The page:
View PostDelvo, on Jun 18 2006, 01:57 PM, said:

If what would appear to be flirtaceous behavior is someone's personal normal, then it's not really flirting, because nobody flirts with everybody.

OMFG, how wrong you are...

ETA:  Heh, stupid non-multiquoteness.  I sound like a broken record -- anyone wanna lay down mad beats over me? :D

Edited by Anarch, 19 June 2006 - 11:01 AM.


#174 BklnScott

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Posted 19 June 2006 - 11:11 AM

edited to fix quotes...  :)  

entranced said:

Gotta go with my man Christopher on this one.

Nikki deBoer or a guy?

[Buffy] Does the word DUH mean anything to you? [/Buffy]

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Nah... It was a big, ol' cop-out that pissed me off no end.  They *should* have given Terry Farrell the raise she wanted, but if they had to recast, they absolutely should have changed genders, which would've put an exciting twist on every single relationship Dax had, especially with Worf.  (It also would've been a nice bookend on the character, since Dax was newly female when the series began.)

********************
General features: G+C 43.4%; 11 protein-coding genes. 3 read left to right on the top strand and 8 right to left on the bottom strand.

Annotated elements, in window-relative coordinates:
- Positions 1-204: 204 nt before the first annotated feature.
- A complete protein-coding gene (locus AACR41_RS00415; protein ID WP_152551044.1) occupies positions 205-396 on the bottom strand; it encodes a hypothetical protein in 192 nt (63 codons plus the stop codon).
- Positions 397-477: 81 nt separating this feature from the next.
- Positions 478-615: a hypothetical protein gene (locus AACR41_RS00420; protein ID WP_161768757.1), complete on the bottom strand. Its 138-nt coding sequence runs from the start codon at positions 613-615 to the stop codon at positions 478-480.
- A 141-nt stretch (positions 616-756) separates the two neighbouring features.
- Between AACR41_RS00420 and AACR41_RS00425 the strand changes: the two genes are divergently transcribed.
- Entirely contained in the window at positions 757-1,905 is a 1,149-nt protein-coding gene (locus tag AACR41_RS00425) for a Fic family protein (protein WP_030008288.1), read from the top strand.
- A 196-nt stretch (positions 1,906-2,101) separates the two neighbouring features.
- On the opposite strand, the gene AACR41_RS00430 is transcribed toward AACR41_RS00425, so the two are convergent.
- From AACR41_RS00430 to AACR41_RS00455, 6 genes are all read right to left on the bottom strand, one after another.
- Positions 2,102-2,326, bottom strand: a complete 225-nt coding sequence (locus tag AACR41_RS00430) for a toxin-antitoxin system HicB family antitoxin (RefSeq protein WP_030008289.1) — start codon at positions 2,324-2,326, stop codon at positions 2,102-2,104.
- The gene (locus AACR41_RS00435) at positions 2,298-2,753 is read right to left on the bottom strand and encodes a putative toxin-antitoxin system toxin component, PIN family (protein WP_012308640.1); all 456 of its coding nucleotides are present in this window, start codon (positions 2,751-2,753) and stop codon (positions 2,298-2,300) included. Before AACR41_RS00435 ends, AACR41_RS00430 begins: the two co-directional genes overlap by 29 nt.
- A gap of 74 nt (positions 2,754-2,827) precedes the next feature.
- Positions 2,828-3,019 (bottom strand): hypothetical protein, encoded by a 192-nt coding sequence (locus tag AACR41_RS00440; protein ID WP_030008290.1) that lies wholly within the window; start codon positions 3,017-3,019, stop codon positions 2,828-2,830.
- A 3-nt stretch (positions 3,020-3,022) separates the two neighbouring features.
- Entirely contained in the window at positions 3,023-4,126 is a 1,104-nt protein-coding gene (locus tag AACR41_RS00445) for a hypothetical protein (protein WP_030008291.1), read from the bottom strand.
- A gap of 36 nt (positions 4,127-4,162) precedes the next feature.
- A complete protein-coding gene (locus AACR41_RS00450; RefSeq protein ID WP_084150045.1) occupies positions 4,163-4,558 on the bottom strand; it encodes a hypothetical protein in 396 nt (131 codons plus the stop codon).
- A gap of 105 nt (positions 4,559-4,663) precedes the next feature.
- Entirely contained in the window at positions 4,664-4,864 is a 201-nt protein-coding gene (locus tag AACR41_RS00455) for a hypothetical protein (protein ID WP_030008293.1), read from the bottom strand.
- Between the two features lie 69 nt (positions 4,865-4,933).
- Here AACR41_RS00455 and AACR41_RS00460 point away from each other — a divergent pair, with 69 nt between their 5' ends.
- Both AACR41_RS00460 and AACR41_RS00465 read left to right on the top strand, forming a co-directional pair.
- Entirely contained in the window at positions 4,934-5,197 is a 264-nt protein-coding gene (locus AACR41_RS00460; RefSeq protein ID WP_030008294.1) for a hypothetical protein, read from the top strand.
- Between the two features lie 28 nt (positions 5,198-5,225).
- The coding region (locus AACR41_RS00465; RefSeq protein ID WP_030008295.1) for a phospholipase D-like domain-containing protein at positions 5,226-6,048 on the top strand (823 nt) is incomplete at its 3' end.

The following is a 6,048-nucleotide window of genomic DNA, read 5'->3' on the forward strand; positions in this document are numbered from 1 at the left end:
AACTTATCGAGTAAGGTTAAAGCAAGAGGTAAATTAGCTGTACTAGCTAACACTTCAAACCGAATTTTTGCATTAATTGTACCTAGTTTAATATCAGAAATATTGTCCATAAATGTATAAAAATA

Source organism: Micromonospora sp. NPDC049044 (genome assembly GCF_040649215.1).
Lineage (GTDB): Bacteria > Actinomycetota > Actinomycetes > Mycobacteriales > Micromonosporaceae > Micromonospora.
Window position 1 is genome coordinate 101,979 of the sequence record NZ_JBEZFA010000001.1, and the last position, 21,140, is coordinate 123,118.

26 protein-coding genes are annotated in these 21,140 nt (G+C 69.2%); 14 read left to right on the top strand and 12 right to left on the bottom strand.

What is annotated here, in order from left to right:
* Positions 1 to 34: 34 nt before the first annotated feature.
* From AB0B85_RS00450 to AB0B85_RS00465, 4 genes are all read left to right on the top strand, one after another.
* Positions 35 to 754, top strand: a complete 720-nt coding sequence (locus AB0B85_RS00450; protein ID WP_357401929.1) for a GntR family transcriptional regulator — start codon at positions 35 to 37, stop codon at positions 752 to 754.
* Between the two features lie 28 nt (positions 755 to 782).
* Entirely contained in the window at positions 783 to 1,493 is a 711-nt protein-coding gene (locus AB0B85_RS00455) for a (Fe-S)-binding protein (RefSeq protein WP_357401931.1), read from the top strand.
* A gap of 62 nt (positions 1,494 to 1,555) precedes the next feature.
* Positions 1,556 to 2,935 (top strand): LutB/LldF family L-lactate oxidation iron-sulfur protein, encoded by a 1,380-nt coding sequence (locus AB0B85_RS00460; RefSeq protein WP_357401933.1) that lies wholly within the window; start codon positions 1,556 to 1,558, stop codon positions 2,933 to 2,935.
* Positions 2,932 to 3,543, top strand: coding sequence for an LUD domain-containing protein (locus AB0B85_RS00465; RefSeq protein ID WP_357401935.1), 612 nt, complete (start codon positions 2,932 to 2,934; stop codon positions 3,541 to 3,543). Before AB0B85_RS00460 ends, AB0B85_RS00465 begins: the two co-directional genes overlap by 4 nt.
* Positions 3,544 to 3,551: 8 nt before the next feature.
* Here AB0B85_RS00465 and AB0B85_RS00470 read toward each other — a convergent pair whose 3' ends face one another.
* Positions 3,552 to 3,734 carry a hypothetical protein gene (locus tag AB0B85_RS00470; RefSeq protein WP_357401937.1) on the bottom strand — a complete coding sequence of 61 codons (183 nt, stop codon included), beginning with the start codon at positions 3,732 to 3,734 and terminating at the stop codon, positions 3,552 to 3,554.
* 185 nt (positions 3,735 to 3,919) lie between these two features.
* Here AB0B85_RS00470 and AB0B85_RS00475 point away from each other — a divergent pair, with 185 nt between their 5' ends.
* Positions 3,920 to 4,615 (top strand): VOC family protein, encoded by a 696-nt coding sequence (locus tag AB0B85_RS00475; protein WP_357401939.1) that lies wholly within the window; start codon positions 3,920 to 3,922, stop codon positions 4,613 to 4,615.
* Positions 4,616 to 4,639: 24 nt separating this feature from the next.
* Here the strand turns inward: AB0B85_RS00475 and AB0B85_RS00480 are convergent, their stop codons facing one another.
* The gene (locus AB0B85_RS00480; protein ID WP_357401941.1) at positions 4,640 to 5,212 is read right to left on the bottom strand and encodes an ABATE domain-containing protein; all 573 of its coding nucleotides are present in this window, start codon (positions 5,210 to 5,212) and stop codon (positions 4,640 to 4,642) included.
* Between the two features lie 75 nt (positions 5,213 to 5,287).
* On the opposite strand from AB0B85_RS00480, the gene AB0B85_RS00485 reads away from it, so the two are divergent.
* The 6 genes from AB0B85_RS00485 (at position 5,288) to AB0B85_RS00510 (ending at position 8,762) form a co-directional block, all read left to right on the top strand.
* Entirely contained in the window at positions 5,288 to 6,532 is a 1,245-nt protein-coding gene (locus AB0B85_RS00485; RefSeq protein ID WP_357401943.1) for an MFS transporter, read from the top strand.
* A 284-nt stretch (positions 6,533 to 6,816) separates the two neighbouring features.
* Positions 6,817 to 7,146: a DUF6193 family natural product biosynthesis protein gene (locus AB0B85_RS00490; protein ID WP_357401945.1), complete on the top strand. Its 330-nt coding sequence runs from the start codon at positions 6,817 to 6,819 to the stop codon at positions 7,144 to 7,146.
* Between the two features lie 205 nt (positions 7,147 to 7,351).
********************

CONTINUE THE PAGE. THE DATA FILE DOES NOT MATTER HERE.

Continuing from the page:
Edited by ScottEVill, 19 June 2006 - 11:39 AM.

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#175 Christopher

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Posted 19 June 2006 - 11:29 AM

^^Err, that's nice, but what's it got to do with corned beef on white with mayo?
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#176 Anarch

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Posted 19 June 2006 - 11:32 AM

View PostChristopher, on Jun 19 2006, 04:29 PM, said:

^^Err, that's nice, but what's it got to do with corned beef on white with mayo?

^^ It's a big ol' cop-out that pissed me off no end?  :angel:

#177 BklnScott

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Posted 19 June 2006 - 11:40 AM

View PostenTranced, on Jun 19 2006, 10:26 AM, said:

View PostChristopher, on Jun 18 2006, 01:36 AM, said: